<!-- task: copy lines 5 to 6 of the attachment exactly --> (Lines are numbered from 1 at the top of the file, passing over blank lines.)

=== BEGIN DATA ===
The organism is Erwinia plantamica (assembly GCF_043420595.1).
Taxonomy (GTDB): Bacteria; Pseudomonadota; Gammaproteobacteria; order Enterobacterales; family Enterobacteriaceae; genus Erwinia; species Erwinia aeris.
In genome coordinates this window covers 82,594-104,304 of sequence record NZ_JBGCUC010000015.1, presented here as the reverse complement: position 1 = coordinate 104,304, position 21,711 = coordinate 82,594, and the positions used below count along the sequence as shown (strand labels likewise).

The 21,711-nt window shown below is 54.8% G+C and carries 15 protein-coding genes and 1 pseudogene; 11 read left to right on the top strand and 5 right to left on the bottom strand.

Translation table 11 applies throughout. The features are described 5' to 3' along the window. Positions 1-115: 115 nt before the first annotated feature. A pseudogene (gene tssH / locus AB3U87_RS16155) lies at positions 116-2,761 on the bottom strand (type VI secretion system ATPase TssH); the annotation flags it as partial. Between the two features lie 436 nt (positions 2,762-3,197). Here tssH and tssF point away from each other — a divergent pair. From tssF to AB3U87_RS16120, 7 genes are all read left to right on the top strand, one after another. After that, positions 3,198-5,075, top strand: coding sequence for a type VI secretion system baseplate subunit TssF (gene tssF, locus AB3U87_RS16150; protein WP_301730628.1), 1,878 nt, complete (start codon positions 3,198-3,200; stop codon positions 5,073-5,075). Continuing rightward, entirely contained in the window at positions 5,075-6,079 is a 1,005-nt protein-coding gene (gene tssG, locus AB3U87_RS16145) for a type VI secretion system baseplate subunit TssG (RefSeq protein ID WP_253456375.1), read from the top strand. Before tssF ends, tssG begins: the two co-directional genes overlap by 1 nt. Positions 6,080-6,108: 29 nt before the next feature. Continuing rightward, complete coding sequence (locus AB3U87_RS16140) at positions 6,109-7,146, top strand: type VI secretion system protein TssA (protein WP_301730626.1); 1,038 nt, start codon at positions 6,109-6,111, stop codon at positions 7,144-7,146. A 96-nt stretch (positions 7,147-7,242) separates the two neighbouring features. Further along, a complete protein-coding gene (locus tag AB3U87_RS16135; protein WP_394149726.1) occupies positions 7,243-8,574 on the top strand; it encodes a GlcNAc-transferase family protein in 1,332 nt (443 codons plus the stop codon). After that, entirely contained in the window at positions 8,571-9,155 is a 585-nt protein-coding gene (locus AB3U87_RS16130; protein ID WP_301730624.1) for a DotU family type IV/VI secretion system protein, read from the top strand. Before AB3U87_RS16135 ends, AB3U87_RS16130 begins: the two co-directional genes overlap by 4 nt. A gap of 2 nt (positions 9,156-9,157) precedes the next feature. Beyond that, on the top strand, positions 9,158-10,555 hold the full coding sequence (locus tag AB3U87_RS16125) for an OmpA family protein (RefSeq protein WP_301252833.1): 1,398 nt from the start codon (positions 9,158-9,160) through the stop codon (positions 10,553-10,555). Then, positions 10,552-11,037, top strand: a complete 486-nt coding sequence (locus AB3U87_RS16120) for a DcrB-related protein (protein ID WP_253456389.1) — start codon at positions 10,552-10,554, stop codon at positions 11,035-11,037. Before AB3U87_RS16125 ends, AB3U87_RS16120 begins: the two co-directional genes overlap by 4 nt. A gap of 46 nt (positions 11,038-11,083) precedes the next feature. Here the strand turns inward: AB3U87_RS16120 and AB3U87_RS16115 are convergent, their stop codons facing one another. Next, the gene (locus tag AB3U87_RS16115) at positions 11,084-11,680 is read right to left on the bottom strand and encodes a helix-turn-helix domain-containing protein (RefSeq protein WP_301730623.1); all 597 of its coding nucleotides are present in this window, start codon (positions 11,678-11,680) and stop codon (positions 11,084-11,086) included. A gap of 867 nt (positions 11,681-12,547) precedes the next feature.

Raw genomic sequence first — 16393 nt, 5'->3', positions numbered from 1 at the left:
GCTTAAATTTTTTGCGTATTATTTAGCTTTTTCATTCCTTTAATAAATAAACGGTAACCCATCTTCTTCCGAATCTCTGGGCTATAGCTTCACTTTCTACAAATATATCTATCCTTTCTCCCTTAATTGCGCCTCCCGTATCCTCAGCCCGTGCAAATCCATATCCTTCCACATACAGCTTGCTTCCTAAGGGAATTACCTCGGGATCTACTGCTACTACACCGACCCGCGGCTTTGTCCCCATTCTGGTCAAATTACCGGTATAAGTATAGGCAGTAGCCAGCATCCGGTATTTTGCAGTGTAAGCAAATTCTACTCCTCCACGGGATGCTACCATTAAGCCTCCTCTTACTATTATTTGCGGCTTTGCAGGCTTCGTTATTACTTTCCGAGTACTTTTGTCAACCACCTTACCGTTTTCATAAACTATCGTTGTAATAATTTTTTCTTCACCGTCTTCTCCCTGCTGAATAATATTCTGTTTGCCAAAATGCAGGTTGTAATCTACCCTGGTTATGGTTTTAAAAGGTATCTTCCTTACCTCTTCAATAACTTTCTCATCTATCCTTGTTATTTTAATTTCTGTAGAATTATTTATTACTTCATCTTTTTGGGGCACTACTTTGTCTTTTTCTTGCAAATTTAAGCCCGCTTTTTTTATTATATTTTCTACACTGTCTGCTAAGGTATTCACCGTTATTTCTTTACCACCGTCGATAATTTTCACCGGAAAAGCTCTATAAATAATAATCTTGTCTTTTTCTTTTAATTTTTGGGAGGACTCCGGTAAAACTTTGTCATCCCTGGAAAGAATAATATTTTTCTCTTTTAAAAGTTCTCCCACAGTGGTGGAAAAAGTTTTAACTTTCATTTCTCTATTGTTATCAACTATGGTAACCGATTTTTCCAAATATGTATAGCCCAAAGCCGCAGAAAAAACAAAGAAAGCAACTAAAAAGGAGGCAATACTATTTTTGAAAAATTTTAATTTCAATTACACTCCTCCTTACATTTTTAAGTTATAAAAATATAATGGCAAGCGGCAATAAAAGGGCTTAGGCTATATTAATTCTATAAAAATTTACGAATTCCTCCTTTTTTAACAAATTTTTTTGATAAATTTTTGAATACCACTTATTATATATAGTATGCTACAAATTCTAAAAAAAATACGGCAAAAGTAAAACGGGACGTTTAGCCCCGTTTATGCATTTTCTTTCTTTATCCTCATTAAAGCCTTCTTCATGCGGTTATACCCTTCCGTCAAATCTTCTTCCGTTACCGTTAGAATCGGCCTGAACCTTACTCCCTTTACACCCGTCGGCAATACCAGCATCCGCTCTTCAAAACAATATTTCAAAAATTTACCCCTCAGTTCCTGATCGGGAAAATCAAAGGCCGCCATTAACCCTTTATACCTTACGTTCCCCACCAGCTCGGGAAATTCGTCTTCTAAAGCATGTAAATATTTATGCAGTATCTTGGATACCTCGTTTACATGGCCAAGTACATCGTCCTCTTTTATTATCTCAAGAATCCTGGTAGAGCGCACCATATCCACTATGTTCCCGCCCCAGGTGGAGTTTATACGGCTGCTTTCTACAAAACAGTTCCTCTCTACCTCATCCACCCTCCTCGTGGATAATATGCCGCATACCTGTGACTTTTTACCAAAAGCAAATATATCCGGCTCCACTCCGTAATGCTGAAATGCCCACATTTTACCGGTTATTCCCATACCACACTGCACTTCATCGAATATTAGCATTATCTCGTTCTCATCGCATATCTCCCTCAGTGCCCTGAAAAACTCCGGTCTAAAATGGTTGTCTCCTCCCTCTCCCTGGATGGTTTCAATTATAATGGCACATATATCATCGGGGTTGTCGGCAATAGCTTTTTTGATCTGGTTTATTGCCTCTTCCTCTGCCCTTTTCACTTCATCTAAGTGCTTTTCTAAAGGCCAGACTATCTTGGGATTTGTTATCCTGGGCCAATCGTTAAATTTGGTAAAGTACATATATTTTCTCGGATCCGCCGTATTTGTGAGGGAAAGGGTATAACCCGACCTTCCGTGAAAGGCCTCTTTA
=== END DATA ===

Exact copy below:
Translation table 11 applies throughout. The features are described 5' to 3' along the window. Positions 1-115: 115 nt before the first annotated feature. A pseudogene (gene tssH / locus AB3U87_RS16155) lies at positions 116-2,761 on the bottom strand (type VI secretion system ATPase TssH); the annotation flags it as partial. Between the two features lie 436 nt (positions 2,762-3,197). Here tssH and tssF point away from each other — a divergent pair. From tssF to AB3U87_RS16120, 7 genes are all read left to right on the top strand, one after another. After that, positions 3,198-5,075, top strand: coding sequence for a type VI secretion system baseplate subunit TssF (gene tssF, locus AB3U87_RS16150; protein WP_301730628.1), 1,878 nt, complete (start codon positions 3,198-3,200; stop codon positions 5,073-5,075). Continuing rightward, entirely contained in the window at positions 5,075-6,079 is a 1,005-nt protein-coding gene (gene tssG, locus AB3U87_RS16145) for a type VI secretion system baseplate subunit TssG (RefSeq protein ID WP_253456375.1), read from the top strand. Before tssF ends, tssG begins: the two co-directional genes overlap by 1 nt. Positions 6,080-6,108: 29 nt before the next feature. Continuing rightward, complete coding sequence (locus AB3U87_RS16140) at positions 6,109-7,146, top strand: type VI secretion system protein TssA (protein WP_301730626.1); 1,038 nt, start codon at positions 6,109-6,111, stop codon at positions 7,144-7,146. A 96-nt stretch (positions 7,147-7,242) separates the two neighbouring features. Further along, a complete protein-coding gene (locus tag AB3U87_RS16135; protein WP_394149726.1) occupies positions 7,243-8,574 on the top strand; it encodes a GlcNAc-transferase family protein in 1,332 nt (443 codons plus the stop codon). After that, entirely contained in the window at positions 8,571-9,155 is a 585-nt protein-coding gene (locus AB3U87_RS16130; protein ID WP_301730624.1) for a DotU family type IV/VI secretion system protein, read from the top strand. Before AB3U87_RS16135 ends, AB3U87_RS16130 begins: the two co-directional genes overlap by 4 nt. A gap of 2 nt (positions 9,156-9,157) precedes the next feature. Beyond that, on the top strand, positions 9,158-10,555 hold the full coding sequence (locus tag AB3U87_RS16125) for an OmpA family protein (RefSeq protein WP_301252833.1): 1,398 nt from the start codon (positions 9,158-9,160) through the stop codon (positions 10,553-10,555). Then, positions 10,552-11,037, top strand: a complete 486-nt coding sequence (locus AB3U87_RS16120) for a DcrB-related protein (protein ID WP_253456389.1) — start codon at positions 10,552-10,554, stop codon at positions 11,035-11,037. Before AB3U87_RS16125 ends, AB3U87_RS16120 begins: the two co-directional genes overlap by 4 nt. A gap of 46 nt (positions 11,038-11,083) precedes the next feature. Here the strand turns inward: AB3U87_RS16120 and AB3U87_RS16115 are convergent, their stop codons facing one another. Next, the gene (locus tag AB3U87_RS16115) at positions 11,084-11,680 is read right to left on the bottom strand and encodes a helix-turn-helix domain-containing protein (RefSeq protein WP_301730623.1); all 597 of its coding nucleotides are present in this window, start codon (positions 11,678-11,680) and stop codon (positions 11,084-11,086) included. A gap of 867 nt (positions 11,681-12,547) precedes the next feature.

Raw genomic sequence first — 16393 nt, 5'->3', positions numbered from 1 at the left: